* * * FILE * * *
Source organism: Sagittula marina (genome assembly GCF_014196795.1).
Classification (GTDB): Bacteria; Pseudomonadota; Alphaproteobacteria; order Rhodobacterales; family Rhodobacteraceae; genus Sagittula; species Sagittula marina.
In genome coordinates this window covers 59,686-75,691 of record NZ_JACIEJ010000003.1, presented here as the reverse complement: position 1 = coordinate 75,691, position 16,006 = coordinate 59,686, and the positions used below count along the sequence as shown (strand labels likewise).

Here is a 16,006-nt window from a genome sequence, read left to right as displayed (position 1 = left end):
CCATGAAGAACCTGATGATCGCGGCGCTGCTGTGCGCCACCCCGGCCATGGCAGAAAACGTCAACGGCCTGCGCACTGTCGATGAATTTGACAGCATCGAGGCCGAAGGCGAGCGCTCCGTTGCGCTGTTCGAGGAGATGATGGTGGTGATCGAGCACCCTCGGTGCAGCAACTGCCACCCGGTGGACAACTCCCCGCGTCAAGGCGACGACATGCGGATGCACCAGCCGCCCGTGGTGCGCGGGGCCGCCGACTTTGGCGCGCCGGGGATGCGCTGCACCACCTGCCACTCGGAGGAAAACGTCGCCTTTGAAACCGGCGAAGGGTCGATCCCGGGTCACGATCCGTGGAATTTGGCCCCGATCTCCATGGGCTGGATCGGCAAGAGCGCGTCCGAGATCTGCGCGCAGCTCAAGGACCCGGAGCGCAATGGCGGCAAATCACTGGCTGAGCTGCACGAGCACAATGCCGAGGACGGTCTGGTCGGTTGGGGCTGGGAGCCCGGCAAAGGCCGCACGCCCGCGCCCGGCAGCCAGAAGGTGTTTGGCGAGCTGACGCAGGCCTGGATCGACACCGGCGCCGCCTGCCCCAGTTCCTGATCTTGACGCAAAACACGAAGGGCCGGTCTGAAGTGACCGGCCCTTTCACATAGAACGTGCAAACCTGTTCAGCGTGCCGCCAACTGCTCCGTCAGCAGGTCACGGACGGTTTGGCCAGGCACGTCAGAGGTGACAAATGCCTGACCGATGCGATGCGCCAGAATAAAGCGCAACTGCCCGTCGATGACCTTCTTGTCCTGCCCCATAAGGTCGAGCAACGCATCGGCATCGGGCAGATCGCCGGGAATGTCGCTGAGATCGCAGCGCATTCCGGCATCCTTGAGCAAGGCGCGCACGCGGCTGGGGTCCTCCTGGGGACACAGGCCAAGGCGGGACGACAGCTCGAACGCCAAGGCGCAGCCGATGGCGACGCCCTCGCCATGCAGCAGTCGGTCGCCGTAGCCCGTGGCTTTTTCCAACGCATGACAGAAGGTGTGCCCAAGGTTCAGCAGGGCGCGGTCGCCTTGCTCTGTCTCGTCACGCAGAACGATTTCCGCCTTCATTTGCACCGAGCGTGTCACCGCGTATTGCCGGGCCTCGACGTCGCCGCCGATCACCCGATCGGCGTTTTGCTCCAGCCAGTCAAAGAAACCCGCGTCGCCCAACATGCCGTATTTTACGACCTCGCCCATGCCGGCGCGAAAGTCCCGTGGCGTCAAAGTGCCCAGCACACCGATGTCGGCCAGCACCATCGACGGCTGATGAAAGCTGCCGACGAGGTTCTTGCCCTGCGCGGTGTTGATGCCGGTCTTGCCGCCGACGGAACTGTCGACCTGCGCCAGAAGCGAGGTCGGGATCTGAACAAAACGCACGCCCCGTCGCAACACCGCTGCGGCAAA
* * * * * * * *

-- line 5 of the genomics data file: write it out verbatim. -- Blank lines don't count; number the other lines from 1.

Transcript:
CCATGAAGAACCTGATGATCGCGGCGCTGCTGTGCGCCACCCCGGCCATGGCAGAAAACGTCAACGGCCTGCGCACTGTCGATGAATTTGACAGCATCGAGGCCGAAGGCGAGCGCTCCGTTGCGCTGTTCGAGGAGATGATGGTGGTGATCGAGCACCCTCGGTGCAGCAACTGCCACCCGGTGGACAACTCCCCGCGTCAAGGCGACGACATGCGGATGCACCAGCCGCCCGTGGTGCGCGGGGCCGCCGACTTTGGCGCGCCGGGGATGCGCTGCACCACCTGCCACTCGGAGGAAAACGTCGCCTTTGAAACCGGCGAAGGGTCGATCCCGGGTCACGATCCGTGGAATTTGGCCCCGATCTCCATGGGCTGGATCGGCAAGAGCGCGTCCGAGATCTGCGCGCAGCTCAAGGACCCGGAGCGCAATGGCGGCAAATCACTGGCTGAGCTGCACGAGCACAATGCCGAGGACGGTCTGGTCGGTTGGGGCTGGGAGCCCGGCAAAGGCCGCACGCCCGCGCCCGGCAGCCAGAAGGTGTTTGGCGAGCTGACGCAGGCCTGGATCGACACCGGCGCCGCCTGCCCCAGTTCCTGATCTTGACGCAAAACACGAAGGGCCGGTCTGAAGTGACCGGCCCTTTCACATAGAACGTGCAAACCTGTTCAGCGTGCCGCCAACTGCTCCGTCAGCAGGTCACGGACGGTTTGGCCAGGCACGTCAGAGGTGACAAATGCCTGACCGATGCGATGCGCCAGAATAAAGCGCAACTGCCCGTCGATGACCTTCTTGTCCTGCCCCATAAGGTCGAGCAACGCATCGGCATCGGGCAGATCGCCGGGAATGTCGCTGAGATCGCAGCGCATTCCGGCATCCTTGAGCAAGGCGCGCACGCGGCTGGGGTCCTCCTGGGGACACAGGCCAAGGCGGGACGACAGCTCGAACGCCAAGGCGCAGCCGATGGCGACGCCCTCGCCATGCAGCAGTCGGTCGCCGTAGCCCGTGGCTTTTTCCAACGCATGACAGAAGGTGTGCCCAAGGTTCAGCAGGGCGCGGTCGCCTTGCTCTGTCTCGTCACGCAGAACGATTTCCGCCTTCATTTGCACCGAGCGTGTCACCGCGTATTGCCGGGCCTCGACGTCGCCGCCGATCACCCGATCGGCGTTTTGCTCCAGCCAGTCAAAGAAACCCGCGTCGCCCAACATGCCGTATTTTACGACCTCGCCCATGCCGGCGCGAAAGTCCCGTGGCGTCAAAGTGCCCAGCACACCGATGTCGGCCAGCACCATCGACGGCTGATGAAAGCTGCCGACGAGGTTCTTGCCCTGCGCGGTGTTGATGCCGGTCTTGCCGCCGACGGAACTGTCGACCTGCGCCAGAAGCGAGGTCGGGATCTGAACAAAACGCACGCCCCGTCGCAACACCGCTGCGGCAAA